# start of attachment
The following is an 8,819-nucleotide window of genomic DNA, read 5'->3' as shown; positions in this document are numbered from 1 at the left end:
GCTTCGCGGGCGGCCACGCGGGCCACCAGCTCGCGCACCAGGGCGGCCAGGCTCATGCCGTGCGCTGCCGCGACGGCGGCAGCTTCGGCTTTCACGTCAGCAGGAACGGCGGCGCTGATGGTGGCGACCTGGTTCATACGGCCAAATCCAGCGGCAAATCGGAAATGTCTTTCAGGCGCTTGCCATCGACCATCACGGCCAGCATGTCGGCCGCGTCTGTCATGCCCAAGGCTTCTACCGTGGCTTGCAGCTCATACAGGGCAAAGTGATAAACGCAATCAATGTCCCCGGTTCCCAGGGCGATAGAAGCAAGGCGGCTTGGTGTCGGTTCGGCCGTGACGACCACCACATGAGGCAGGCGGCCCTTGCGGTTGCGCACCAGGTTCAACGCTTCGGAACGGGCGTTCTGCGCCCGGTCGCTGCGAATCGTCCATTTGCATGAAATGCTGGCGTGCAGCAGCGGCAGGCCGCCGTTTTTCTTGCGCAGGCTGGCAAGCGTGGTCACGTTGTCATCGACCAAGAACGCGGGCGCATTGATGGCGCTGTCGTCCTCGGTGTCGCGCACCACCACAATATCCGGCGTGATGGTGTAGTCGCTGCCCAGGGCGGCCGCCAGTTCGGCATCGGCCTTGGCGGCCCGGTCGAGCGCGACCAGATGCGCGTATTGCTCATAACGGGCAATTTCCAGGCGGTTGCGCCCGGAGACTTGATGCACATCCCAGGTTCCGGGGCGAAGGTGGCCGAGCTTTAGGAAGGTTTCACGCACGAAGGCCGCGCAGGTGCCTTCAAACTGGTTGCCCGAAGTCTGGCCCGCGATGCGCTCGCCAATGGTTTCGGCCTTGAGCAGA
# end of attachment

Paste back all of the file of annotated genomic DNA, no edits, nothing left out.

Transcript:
The following is an 8,819-nucleotide window of genomic DNA, read 5'->3' as shown; positions in this document are numbered from 1 at the left end:
GCTTCGCGGGCGGCCACGCGGGCCACCAGCTCGCGCACCAGGGCGGCCAGGCTCATGCCGTGCGCTGCCGCGACGGCGGCAGCTTCGGCTTTCACGTCAGCAGGAACGGCGGCGCTGATGGTGGCGACCTGGTTCATACGGCCAAATCCAGCGGCAAATCGGAAATGTCTTTCAGGCGCTTGCCATCGACCATCACGGCCAGCATGTCGGCCGCGTCTGTCATGCCCAAGGCTTCTACCGTGGCTTGCAGCTCATACAGGGCAAAGTGATAAACGCAATCAATGTCCCCGGTTCCCAGGGCGATAGAAGCAAGGCGGCTTGGTGTCGGTTCGGCCGTGACGACCACCACATGAGGCAGGCGGCCCTTGCGGTTGCGCACCAGGTTCAACGCTTCGGAACGGGCGTTCTGCGCCCGGTCGCTGCGAATCGTCCATTTGCATGAAATGCTGGCGTGCAGCAGCGGCAGGCCGCCGTTTTTCTTGCGCAGGCTGGCAAGCGTGGTCACGTTGTCATCGACCAAGAACGCGGGCGCATTGATGGCGCTGTCGTCCTCGGTGTCGCGCACCACCACAATATCCGGCGTGATGGTGTAGTCGCTGCCCAGGGCGGCCGCCAGTTCGGCATCGGCCTTGGCGGCCCGGTCGAGCGCGACCAGATGCGCGTATTGCTCATAACGGGCAATTTCCAGGCGGTTGCGCCCGGAGACTTGATGCACATCCCAGGTTCCGGGGCGAAGGTGGCCGAGCTTTAGGAAGGTTTCACGCACGAAGGCCGCGCAGGTGCCTTCAAACTGGTTGCCCGAAGTCTGGCCCGCGATGCGCTCGCCAATGGTTTCGGCCTTGAGCAGA